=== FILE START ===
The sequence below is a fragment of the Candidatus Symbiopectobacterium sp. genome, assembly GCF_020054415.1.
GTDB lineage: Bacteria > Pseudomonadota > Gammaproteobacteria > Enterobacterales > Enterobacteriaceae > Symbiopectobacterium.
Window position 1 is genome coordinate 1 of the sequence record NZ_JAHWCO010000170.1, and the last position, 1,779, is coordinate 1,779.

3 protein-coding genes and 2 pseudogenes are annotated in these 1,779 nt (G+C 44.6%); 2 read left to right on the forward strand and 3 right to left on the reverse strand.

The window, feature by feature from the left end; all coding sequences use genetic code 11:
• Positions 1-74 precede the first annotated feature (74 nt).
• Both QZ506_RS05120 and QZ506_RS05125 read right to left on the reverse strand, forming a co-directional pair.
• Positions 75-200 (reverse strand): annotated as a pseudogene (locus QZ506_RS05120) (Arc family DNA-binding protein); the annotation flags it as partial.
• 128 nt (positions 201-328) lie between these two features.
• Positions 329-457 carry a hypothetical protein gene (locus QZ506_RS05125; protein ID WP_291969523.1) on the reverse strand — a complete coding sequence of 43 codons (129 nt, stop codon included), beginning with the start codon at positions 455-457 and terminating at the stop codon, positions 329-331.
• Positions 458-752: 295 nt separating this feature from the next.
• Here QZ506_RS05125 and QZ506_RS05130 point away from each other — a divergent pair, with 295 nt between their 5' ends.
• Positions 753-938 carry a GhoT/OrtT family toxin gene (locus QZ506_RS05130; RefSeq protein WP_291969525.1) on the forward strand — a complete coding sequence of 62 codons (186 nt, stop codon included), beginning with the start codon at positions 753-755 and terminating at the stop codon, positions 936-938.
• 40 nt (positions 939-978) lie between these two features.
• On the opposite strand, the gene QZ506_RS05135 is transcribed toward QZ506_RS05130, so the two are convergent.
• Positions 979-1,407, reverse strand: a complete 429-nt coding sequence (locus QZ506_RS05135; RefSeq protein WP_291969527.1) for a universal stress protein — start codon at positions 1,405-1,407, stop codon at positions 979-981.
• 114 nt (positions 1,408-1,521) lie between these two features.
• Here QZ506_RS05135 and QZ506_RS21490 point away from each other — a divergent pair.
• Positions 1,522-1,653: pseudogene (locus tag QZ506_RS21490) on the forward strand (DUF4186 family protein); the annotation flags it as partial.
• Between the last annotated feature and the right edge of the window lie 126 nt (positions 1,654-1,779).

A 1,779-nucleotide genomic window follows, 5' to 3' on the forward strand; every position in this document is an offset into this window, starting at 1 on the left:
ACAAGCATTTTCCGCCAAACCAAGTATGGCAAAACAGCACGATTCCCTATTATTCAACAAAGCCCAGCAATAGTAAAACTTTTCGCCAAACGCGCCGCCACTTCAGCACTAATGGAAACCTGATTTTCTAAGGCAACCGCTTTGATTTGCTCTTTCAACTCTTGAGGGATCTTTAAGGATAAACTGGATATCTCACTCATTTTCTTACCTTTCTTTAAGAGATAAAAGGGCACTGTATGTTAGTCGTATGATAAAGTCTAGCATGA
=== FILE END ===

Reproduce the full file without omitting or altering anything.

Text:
The sequence below is a fragment of the Candidatus Symbiopectobacterium sp. genome, assembly GCF_020054415.1.
GTDB lineage: Bacteria > Pseudomonadota > Gammaproteobacteria > Enterobacterales > Enterobacteriaceae > Symbiopectobacterium.
Window position 1 is genome coordinate 1 of the sequence record NZ_JAHWCO010000170.1, and the last position, 1,779, is coordinate 1,779.

3 protein-coding genes and 2 pseudogenes are annotated in these 1,779 nt (G+C 44.6%); 2 read left to right on the forward strand and 3 right to left on the reverse strand.

The window, feature by feature from the left end; all coding sequences use genetic code 11:
• Positions 1-74 precede the first annotated feature (74 nt).
• Both QZ506_RS05120 and QZ506_RS05125 read right to left on the reverse strand, forming a co-directional pair.
• Positions 75-200 (reverse strand): annotated as a pseudogene (locus QZ506_RS05120) (Arc family DNA-binding protein); the annotation flags it as partial.
• 128 nt (positions 201-328) lie between these two features.
• Positions 329-457 carry a hypothetical protein gene (locus QZ506_RS05125; protein ID WP_291969523.1) on the reverse strand — a complete coding sequence of 43 codons (129 nt, stop codon included), beginning with the start codon at positions 455-457 and terminating at the stop codon, positions 329-331.
• Positions 458-752: 295 nt separating this feature from the next.
• Here QZ506_RS05125 and QZ506_RS05130 point away from each other — a divergent pair, with 295 nt between their 5' ends.
• Positions 753-938 carry a GhoT/OrtT family toxin gene (locus QZ506_RS05130; RefSeq protein WP_291969525.1) on the forward strand — a complete coding sequence of 62 codons (186 nt, stop codon included), beginning with the start codon at positions 753-755 and terminating at the stop codon, positions 936-938.
• 40 nt (positions 939-978) lie between these two features.
• On the opposite strand, the gene QZ506_RS05135 is transcribed toward QZ506_RS05130, so the two are convergent.
• Positions 979-1,407, reverse strand: a complete 429-nt coding sequence (locus QZ506_RS05135; RefSeq protein WP_291969527.1) for a universal stress protein — start codon at positions 1,405-1,407, stop codon at positions 979-981.
• 114 nt (positions 1,408-1,521) lie between these two features.
• Here QZ506_RS05135 and QZ506_RS21490 point away from each other — a divergent pair.
• Positions 1,522-1,653: pseudogene (locus tag QZ506_RS21490) on the forward strand (DUF4186 family protein); the annotation flags it as partial.
• Between the last annotated feature and the right edge of the window lie 126 nt (positions 1,654-1,779).

A 1,779-nucleotide genomic window follows, 5' to 3' on the forward strand; every position in this document is an offset into this window, starting at 1 on the left:
ACAAGCATTTTCCGCCAAACCAAGTATGGCAAAACAGCACGATTCCCTATTATTCAACAAAGCCCAGCAATAGTAAAACTTTTCGCCAAACGCGCCGCCACTTCAGCACTAATGGAAACCTGATTTTCTAAGGCAACCGCTTTGATTTGCTCTTTCAACTCTTGAGGGATCTTTAAGGATAAACTGGATATCTCACTCATTTTCTTACCTTTCTTTAAGAGATAAAAGGGCACTGTATGTTAGTCGTATGATAAAGTCTAGCATGA